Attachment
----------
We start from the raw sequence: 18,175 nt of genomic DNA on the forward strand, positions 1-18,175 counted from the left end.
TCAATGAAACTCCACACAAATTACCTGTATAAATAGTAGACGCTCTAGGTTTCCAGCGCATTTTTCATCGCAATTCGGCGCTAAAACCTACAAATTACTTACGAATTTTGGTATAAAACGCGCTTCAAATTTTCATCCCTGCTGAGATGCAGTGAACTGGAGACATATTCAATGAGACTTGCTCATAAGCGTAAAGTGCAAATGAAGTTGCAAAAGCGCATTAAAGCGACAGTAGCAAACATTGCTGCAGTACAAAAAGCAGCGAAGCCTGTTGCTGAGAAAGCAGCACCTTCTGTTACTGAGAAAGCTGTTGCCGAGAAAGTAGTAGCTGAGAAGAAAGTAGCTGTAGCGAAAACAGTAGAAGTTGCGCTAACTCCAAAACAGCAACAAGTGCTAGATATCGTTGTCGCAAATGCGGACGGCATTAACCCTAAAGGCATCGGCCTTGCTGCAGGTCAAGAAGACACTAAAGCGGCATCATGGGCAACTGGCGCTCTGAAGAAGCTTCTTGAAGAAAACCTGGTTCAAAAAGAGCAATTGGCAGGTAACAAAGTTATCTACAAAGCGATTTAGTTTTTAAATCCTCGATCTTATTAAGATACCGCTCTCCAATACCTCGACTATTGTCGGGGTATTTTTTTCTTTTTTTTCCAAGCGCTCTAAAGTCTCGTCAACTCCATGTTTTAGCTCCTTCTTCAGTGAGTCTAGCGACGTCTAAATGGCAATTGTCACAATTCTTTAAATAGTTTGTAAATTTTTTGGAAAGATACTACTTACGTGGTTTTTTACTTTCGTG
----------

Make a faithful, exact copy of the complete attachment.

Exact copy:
We start from the raw sequence: 18,175 nt of genomic DNA on the forward strand, positions 1-18,175 counted from the left end.
TCAATGAAACTCCACACAAATTACCTGTATAAATAGTAGACGCTCTAGGTTTCCAGCGCATTTTTCATCGCAATTCGGCGCTAAAACCTACAAATTACTTACGAATTTTGGTATAAAACGCGCTTCAAATTTTCATCCCTGCTGAGATGCAGTGAACTGGAGACATATTCAATGAGACTTGCTCATAAGCGTAAAGTGCAAATGAAGTTGCAAAAGCGCATTAAAGCGACAGTAGCAAACATTGCTGCAGTACAAAAAGCAGCGAAGCCTGTTGCTGAGAAAGCAGCACCTTCTGTTACTGAGAAAGCTGTTGCCGAGAAAGTAGTAGCTGAGAAGAAAGTAGCTGTAGCGAAAACAGTAGAAGTTGCGCTAACTCCAAAACAGCAACAAGTGCTAGATATCGTTGTCGCAAATGCGGACGGCATTAACCCTAAAGGCATCGGCCTTGCTGCAGGTCAAGAAGACACTAAAGCGGCATCATGGGCAACTGGCGCTCTGAAGAAGCTTCTTGAAGAAAACCTGGTTCAAAAAGAGCAATTGGCAGGTAACAAAGTTATCTACAAAGCGATTTAGTTTTTAAATCCTCGATCTTATTAAGATACCGCTCTCCAATACCTCGACTATTGTCGGGGTATTTTTTTCTTTTTTTTCCAAGCGCTCTAAAGTCTCGTCAACTCCATGTTTTAGCTCCTTCTTCAGTGAGTCTAGCGACGTCTAAATGGCAATTGTCACAATTCTTTAAATAGTTTGTAAATTTTTTGGAAAGATACTACTTACGTGGTTTTTTACTTTCGTG